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Management before fabric

In the near future the knowledge of how to adapt buildings for climate change will be as well understood as heat conservation is understood today. However major barriers to adaptation still exsist in the form of current facilities management practice, occupant behaviour and especially institutional structures. Work needs to be done to enable organisations to adapt so that they are empowered to adapt their buildings. While the need to reduce carbon omissions is urgent there is time to adapt to overheating providing we are ready to do so when the need becomes more pressing. We suggest that the best approach to an adaptation strategy for overheating is to start the process now with behaviour and low cost building adaptations. We called this strategy Management before fabric.

Further project details

1. What approach did you take in assessing risks and identifying adaptation measures to mitigate the risks?

The building is on high ground, which will not be affected from flooding either from watercourses or because of local topography. It is not at significant risk from the effects of climate change on drainage and flooding. However, there is use of water to maintain the correct humidity for the exhibits and in general water use for the toilets and we will consider whether on site water conservation can satisfy this demand as climate change increases the chances of water shortage and drought albeit as a secondary consideration to the main focus of the study, which is comfort.

The building has a high risk of not achieving acceptable comfort levels in the future. The library has large glazed façades facing both to the north and south, which creates problems with both heat loss and solar gain. There is limited solar gain protection in the form of films applied to 1960s single glazed units. Some of the spaces of the museum are conditioned. There is a large north-west facing glazed atrium to the front of the museum that overheats significantly at present. This will cause severe problems to maintaining comfort as climate change produces extremes of temperature.

Higher temperatures will be felt more due to the urban heat island effect because the site is in central Bradford. Out of the three scenarios for greenhouse gas omissions used in UKCP09 we will use the medium omission and a time span up to 2080.

We know from the previous TSB project, Church View, that it would be possible to adopt the fabric in response to the climate change in terms of overheating. However, we also know that the biggest barriers to developing and adaptation are not physical but structural to do with the management structures and the aims of the cultural sector that are not “climate change” aware.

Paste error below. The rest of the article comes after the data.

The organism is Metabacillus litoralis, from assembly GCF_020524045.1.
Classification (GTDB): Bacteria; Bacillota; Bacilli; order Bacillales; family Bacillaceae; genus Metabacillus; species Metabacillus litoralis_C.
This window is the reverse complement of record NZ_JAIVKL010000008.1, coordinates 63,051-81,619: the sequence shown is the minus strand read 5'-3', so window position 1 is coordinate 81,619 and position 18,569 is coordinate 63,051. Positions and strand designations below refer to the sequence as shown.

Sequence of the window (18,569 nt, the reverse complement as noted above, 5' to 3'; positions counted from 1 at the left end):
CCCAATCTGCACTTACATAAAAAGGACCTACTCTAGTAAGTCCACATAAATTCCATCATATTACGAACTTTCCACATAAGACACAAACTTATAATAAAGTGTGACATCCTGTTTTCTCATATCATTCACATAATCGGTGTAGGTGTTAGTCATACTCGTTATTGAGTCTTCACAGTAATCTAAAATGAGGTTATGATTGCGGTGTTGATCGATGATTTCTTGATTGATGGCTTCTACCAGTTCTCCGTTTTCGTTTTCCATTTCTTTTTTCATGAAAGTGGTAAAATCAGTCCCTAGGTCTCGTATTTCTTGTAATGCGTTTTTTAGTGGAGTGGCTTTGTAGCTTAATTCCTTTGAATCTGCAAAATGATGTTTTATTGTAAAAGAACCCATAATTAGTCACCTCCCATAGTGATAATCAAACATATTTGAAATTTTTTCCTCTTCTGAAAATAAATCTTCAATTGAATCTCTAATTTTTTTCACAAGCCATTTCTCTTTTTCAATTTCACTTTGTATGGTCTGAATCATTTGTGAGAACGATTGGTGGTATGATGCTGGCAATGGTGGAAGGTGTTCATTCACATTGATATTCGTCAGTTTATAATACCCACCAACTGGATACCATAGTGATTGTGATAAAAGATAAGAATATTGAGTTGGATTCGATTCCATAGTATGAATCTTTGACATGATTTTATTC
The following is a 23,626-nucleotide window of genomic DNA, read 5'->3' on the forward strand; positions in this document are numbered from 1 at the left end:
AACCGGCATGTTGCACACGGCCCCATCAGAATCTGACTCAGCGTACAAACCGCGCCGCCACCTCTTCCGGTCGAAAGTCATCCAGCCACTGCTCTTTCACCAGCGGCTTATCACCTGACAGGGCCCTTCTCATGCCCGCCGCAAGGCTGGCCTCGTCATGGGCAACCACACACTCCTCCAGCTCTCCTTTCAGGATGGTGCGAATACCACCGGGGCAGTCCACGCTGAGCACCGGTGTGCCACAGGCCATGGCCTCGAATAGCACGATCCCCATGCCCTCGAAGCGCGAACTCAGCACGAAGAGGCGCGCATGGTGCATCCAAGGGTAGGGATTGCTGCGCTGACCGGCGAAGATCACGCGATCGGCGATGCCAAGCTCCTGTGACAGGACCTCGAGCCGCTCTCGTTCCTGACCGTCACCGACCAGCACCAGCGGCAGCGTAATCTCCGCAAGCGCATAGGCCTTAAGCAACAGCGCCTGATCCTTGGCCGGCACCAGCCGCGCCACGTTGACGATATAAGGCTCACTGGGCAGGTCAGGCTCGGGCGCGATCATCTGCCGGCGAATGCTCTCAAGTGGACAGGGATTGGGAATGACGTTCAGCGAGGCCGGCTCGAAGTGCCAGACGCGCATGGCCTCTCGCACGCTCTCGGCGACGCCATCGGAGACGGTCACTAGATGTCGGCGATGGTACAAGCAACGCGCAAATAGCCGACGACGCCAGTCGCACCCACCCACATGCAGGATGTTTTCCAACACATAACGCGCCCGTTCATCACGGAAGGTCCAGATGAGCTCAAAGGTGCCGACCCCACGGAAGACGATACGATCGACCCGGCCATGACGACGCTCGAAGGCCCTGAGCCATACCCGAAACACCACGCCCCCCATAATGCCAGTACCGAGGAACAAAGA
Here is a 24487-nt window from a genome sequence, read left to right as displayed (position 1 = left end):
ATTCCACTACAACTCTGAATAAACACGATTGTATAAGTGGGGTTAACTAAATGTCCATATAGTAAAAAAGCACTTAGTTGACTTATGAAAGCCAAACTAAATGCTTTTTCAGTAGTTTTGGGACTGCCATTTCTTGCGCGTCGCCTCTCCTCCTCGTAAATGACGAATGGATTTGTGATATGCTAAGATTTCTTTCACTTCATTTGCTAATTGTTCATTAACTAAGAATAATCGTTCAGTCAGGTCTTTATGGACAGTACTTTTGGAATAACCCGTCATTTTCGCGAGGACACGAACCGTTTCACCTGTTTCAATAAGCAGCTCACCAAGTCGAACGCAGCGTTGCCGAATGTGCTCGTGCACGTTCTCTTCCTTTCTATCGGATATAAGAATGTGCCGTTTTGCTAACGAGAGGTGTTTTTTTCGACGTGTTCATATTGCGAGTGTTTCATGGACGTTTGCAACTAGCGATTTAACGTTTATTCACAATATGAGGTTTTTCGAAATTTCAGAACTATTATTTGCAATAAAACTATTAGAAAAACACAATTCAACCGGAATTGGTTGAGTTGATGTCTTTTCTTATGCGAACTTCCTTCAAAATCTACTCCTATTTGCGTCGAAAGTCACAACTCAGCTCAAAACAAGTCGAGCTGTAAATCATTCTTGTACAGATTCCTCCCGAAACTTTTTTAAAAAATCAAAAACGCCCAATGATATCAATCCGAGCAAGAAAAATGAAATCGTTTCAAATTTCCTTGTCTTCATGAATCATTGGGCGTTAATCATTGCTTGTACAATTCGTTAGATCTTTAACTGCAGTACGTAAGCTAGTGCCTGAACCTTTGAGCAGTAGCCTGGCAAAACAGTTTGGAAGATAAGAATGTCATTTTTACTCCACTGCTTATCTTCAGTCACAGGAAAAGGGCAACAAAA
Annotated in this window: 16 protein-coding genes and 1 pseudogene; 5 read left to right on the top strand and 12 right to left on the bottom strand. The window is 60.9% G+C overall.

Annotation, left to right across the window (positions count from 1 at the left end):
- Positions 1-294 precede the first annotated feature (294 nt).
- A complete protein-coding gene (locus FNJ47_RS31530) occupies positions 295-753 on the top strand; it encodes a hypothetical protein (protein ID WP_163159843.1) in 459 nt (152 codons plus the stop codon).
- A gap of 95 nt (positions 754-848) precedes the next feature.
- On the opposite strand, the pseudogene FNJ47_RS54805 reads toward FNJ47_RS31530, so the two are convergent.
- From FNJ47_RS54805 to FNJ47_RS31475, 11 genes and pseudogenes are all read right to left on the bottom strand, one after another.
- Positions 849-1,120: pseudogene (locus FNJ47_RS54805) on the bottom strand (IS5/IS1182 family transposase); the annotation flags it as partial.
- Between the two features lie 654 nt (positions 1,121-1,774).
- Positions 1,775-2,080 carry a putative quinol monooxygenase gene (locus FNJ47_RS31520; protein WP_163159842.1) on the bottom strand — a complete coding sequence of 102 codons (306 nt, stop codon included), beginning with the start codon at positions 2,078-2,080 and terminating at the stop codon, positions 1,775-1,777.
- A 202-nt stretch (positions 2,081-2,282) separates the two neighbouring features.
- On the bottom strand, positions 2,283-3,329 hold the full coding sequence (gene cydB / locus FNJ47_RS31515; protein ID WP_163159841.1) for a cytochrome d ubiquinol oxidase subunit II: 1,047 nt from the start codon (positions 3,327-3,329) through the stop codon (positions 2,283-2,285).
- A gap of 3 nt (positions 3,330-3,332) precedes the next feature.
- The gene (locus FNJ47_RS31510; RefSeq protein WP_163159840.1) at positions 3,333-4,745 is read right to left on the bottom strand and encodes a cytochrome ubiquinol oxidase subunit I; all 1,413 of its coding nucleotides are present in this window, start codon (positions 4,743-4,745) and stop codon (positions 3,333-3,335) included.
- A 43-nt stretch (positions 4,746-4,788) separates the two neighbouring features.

We have included management structure as one of the risks and also one of the mitigation measures that needs to be addressed.

2. How have you communicated the risks and recommendations with your client? What methods worked well?

We carried out BUS (building user survey) for all the staff and presented the findings in a workshop with senior management staff. This was very effective and led to a second workshop with larger team of senior management to examine the problems and possible solutions in terms of management and behaviour change.

3. What tools have you used to assess overheating and flood risks?

Our project was about overheating only:

  • The tools we used are software Archicad for 3D model and sun studies and DesignBuilder for overheating modelling.
  • We also used Prometheus weather files.

4. What has the client agreed to implement as a result of your adaptation work?

Still in progress.

5. What were the major challenges so far in doing this adaptation work?

  • Many reiterations were required of modelling as assumptions were refined and gremlins removed from the modelling.
  • The unknown aspects of future technologies and behaviour will require a degree of guesswork that will require this research to be frequently updated.
  • Taking into account humidity levels greatly complicates modelling there does not seem to be an agreement across the TSB projects regarding the variables that should be included in the modelling.
  • The lack of robust environmental strategy within the client organisation.
  • The lack of data in terms of energy use in the building.

6. What advice would you give others undertaking adaptation strategies?

  • Agree variants to be included in modelling in a methodical manner and look at what others have done.
  • Develop robust methodology for recording the modelling assumptions as you go along.
  • Ascertain from the start what quality of data is available.
  • Ask the right questions – adaptation strategy needs to be in keeping what can be achieved in terms of management.